Identity-Based Encryption 1984 - Shamir asked if arbitrary bit strings (B’s name) can be used as public keys. After B receives A’s message, B computes (with trusted authority) a private key Note - burden of checking is on the receiver in sensor networks weak sends to strong!
Identity-Based Encryption II 2001 - Boneh and Franklin give solution using the Weil pairing on elliptic curves. Can also use other pairings (Tate, eta, Ate, …) - Ate is up to 6 times faster than the others. Cocks’s IBE scheme based on quadratic residues suffers from ciphertext expansion.
Pairings • E is an elliptic curve defined over GF( ), • The points on E form an abelian group and we consider a bilinear non-degenerate pairing (computed by Miller’s algorithm)
IBE Details Identity-based systems allow any party to generate a public key from a known identity value such as an ASCII string. A trusted third party, called the Private Key Generator (PKG), generates the corresponding private keys. To operate, the PKG first publishes a "master" public key, and retains the corresponding master private key. Given the master public key, any party can compute a public key corresponding to the identity i by combining the master public key with the identity value. To obtain a corresponding private key, the party authorized to use identity i contacts the PKG, which uses the master private key to generate the private key for identity i.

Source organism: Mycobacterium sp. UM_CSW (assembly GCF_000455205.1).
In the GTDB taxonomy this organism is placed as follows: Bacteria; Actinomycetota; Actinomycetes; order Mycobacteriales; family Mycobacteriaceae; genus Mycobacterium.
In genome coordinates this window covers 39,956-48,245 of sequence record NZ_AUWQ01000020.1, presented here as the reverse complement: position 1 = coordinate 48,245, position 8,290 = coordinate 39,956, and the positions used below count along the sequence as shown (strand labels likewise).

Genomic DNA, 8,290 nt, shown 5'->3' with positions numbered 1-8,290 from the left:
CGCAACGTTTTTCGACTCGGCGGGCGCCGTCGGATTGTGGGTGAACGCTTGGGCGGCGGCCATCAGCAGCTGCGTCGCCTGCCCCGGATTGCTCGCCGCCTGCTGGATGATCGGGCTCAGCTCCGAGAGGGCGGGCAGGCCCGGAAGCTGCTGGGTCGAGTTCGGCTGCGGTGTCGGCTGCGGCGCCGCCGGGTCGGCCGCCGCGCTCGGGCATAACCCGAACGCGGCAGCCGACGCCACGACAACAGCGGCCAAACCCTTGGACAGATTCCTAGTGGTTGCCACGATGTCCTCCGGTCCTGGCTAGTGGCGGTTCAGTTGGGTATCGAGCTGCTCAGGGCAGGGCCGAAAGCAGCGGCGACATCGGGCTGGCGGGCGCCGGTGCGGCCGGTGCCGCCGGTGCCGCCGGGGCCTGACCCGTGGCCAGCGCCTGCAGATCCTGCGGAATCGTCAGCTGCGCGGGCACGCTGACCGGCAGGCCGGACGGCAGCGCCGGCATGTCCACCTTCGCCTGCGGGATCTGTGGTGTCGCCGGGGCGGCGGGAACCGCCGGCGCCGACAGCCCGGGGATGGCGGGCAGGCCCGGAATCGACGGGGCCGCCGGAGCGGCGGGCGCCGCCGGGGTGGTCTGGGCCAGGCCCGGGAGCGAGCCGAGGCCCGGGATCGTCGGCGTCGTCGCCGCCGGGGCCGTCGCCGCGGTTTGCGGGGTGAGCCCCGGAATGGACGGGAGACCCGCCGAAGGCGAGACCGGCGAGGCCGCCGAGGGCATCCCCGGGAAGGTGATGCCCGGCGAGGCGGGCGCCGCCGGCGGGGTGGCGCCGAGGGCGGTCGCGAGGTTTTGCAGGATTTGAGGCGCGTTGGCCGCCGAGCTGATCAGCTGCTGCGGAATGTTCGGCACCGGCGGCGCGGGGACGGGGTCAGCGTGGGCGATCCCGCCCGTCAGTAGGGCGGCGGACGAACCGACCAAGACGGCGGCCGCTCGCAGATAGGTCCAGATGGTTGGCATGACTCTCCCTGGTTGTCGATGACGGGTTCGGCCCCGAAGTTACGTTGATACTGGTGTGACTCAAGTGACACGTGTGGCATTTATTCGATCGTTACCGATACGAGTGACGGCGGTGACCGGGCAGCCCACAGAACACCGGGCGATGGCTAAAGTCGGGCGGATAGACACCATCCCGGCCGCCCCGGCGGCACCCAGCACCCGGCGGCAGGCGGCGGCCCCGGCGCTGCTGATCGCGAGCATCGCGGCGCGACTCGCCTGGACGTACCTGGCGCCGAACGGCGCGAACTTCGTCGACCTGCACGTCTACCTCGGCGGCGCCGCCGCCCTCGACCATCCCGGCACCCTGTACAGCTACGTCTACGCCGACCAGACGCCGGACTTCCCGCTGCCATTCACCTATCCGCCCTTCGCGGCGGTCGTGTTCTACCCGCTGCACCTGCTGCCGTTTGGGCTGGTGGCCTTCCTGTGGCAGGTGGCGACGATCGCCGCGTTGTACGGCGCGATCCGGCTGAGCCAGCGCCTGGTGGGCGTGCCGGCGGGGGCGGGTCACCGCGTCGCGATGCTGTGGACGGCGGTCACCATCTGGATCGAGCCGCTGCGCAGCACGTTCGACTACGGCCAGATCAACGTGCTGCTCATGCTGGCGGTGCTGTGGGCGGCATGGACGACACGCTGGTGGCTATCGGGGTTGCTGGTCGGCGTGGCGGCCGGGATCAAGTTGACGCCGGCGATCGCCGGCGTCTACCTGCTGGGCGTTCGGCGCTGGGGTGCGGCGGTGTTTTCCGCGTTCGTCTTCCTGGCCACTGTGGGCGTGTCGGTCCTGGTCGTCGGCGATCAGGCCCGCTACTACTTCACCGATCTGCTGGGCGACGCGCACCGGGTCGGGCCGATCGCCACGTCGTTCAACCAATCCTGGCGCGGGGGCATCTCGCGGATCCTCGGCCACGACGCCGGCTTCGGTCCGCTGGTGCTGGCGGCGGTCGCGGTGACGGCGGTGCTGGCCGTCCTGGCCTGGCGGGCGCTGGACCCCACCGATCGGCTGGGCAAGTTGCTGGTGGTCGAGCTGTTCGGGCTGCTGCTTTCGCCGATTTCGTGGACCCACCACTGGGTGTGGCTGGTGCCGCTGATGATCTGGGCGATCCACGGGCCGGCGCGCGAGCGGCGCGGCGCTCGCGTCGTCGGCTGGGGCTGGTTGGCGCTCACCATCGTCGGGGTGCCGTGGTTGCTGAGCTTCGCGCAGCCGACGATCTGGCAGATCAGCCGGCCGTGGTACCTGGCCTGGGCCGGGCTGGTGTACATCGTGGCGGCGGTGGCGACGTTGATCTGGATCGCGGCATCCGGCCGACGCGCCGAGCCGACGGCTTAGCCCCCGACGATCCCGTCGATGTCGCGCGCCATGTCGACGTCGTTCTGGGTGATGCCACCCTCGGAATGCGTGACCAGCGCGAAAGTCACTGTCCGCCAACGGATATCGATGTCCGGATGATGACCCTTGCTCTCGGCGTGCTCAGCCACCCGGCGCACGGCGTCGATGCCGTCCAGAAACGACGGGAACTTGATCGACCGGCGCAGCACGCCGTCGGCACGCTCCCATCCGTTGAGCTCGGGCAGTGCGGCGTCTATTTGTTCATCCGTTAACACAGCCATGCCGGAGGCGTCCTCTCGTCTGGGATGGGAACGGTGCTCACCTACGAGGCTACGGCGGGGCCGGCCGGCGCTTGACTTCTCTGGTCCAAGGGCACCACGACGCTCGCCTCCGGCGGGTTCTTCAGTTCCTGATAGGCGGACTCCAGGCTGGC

Other Advantages of IBE Advantages in sensor network (1) Physically secured master device is trusted authority (2) Each node given private key in advance private key generator can then be destroyed
Simultaneous Research • Several groups have apparently come up with this idea simultaneously. • The group (Doyle et al. ) at DCU, Dublin has gone furthest in implementation - found the energy performance of key negotiation using an IBE scheme based on Tate pairing on the ARM platform was 0. 44 J (cf. nodes limited to 1000 J battery capacity).
Some Questions • IBE uses hashing - what features desirable for sensor networks? • Efficient Weil pairing computation uses randomization - possible to eliminate?
Conclusions • Sensor networks face novel security problems due to constraints and method of deployment • The key distribution problem can be addressed by using IBE to negotiate a shared secret key • Calculation of pairs of keys demands reasonable power consumption